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Replace the wheels?

johngtijohngti Posts: 762
edited October 2019 in Road general
Bit stuck on a decision. I came close to quitting cycling over the last year but I’m starting to feel better about it again (two Sunday rides in a row for the first time in ages!). I’ve got a really nice summer bike and I’ve just bought a new winter bike, a giant contend sl2 disc. While I’m impressed by the package, I’m not sure I’m enjoying the wheels. They’re giant’s pr2 disc wheels, so fairly deep rims for aluminium and as a result they feel really heavy going up hill. This is a problem given the number of short sharp climbs on my routes.

Did a little experiment yesterday where I freewheeled down a slope and had a look at how far I’d continue to go on a slight uphill. The answer was not far! I know it’s partly due to needing to rebuild some ride fitness but my word it’s hard work getting the rear wheel accelerating, it just feels heavy and too much like hard work.

I’m thinking about swapping the wheels. I realise that one argument is to keep going, that it’ll get better as I get fitter and I’ll fly when I get back on the summer bike but against that, I want to enjoy the rides I go on now too and not just feel like I’m doing strength training every week (that’ll get dull - part of the reason to ride is to relieve some work stress)

The bike was £700. A pair of Campagnolo scirocco wheels can be had for £260. That seems like a decent balance, no? Or am I kidding myself and should just save my money or get a nice pair of tubeless tyres instead?

I’d appreciate thoughts either way. Thanks!

Posts

  • imposter2.0imposter2.0 Posts: 10,835
    If you only ride once a week, new wheels (regardless of the price) will make absolutely no difference to you whatsoever.
  • johngtijohngti Posts: 762
    It’s not going to stay at once a week - building back up to around 3 rides. I was on 4 per week before work started getting in the way, 2500+ miles per year. May not quite get there again but aiming for somewhere close.
  • johngtijohngti Posts: 762
    And, since I’ve just had a crappy car journey thanks to idiots who think they own the road and I feel like an argument, what’s the number of weekly rides got to do with it? Are you honestly claiming that if I were to get to 60+ miles every Sunday that somehow a nice set of wheels won’t improve the experience? Pah.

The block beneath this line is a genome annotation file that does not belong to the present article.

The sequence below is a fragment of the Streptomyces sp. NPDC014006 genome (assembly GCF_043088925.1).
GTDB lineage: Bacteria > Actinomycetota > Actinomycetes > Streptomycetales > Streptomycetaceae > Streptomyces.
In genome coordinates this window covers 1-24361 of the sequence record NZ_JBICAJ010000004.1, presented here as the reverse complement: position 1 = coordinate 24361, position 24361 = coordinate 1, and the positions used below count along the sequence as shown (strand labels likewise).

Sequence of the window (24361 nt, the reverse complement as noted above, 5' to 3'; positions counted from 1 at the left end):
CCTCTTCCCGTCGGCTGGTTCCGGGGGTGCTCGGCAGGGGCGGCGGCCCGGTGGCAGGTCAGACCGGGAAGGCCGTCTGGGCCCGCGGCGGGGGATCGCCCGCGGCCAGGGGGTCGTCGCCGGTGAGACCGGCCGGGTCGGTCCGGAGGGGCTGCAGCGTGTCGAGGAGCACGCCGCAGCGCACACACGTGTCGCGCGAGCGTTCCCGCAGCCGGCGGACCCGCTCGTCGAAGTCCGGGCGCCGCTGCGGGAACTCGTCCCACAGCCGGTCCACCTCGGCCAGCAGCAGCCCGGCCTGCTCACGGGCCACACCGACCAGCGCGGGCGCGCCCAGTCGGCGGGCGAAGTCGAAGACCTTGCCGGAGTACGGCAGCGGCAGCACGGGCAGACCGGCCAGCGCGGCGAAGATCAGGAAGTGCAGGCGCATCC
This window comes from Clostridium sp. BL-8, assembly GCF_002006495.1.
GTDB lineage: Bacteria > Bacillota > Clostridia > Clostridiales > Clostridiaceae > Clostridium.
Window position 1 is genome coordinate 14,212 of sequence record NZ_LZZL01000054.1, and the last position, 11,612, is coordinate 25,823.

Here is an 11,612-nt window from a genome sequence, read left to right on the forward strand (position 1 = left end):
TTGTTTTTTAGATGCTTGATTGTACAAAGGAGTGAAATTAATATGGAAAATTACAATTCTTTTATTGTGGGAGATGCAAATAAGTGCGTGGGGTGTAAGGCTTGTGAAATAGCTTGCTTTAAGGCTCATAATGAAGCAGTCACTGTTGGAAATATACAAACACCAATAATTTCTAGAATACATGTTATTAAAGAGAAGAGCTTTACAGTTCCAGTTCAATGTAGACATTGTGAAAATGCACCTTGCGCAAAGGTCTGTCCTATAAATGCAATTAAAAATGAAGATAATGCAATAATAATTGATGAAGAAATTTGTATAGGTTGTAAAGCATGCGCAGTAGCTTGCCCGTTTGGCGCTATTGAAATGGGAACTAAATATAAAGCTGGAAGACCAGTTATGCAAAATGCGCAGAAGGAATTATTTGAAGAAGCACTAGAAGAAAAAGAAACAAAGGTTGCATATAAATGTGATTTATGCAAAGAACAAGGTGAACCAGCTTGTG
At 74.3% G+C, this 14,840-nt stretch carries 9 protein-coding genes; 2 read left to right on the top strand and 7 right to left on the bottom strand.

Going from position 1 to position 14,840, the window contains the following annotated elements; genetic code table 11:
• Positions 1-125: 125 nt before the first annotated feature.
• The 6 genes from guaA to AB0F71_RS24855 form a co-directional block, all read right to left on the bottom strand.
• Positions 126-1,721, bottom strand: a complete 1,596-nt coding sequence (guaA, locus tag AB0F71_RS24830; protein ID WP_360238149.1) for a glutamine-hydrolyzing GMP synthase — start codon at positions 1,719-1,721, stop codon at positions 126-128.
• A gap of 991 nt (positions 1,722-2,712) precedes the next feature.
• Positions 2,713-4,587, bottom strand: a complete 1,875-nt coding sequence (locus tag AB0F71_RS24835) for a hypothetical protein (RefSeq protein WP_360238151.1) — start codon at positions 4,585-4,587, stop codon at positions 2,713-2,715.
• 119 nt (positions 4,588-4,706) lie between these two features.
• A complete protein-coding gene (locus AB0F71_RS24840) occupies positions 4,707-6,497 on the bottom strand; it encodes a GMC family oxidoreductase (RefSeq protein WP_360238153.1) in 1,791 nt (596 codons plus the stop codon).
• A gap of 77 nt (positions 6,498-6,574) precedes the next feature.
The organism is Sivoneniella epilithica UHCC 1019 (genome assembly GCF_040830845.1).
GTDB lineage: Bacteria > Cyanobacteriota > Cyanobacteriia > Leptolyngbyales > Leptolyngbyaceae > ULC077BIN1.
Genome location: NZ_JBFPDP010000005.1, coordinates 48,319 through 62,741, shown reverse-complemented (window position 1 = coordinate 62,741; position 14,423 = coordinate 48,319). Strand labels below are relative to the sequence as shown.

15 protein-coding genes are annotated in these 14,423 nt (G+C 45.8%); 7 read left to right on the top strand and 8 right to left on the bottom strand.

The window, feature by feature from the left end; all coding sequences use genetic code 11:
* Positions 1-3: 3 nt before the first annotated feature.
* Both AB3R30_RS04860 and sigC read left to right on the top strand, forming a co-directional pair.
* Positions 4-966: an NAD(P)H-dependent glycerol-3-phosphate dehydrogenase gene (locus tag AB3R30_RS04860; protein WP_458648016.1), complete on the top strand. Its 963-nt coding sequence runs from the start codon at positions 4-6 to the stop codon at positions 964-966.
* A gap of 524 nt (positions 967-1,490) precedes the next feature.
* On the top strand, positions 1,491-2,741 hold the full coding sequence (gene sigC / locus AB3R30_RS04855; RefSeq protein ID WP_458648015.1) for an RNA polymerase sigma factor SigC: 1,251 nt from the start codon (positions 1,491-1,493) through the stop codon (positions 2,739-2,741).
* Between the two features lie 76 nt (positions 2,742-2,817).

• imposter2.0imposter2.0 Posts: 10,835
    johngti wrote:
    And, since I’ve just had a crappy car journey thanks to idiots who think they own the road and I feel like an argument, what’s the number of weekly rides got to do with it? Are you honestly claiming that if I were to get to 60+ miles every Sunday that somehow a nice set of wheels won’t improve the experience? Pah.

    Not sure if you're joking or not but yes, I am suggesting that, pretty much. No offence, but if you need a new set of wheels in order for you to enjoy your sunday ride, then you need to consider if you have the right hobby.
  • Its your money, if buying new wheels and tyres will make you happier then so be it.
    Just don't expect the kinds of dramatic improvements that the marketing from the manufacturers promise.
  • johngtijohngti Posts: 762
    Imposter wrote:
    johngti wrote:
    And, since I’ve just had a crappy car journey thanks to idiots who think they own the road and I feel like an argument, what’s the number of weekly rides got to do with it? Are you honestly claiming that if I were to get to 60+ miles every Sunday that somehow a nice set of wheels won’t improve the experience? Pah.

    Not sure if you're joking or not but yes, I am suggesting that, pretty much. No offence, but if you need a new set of wheels in order for you to enjoy your sunday ride, then you need to consider if you have the right hobby.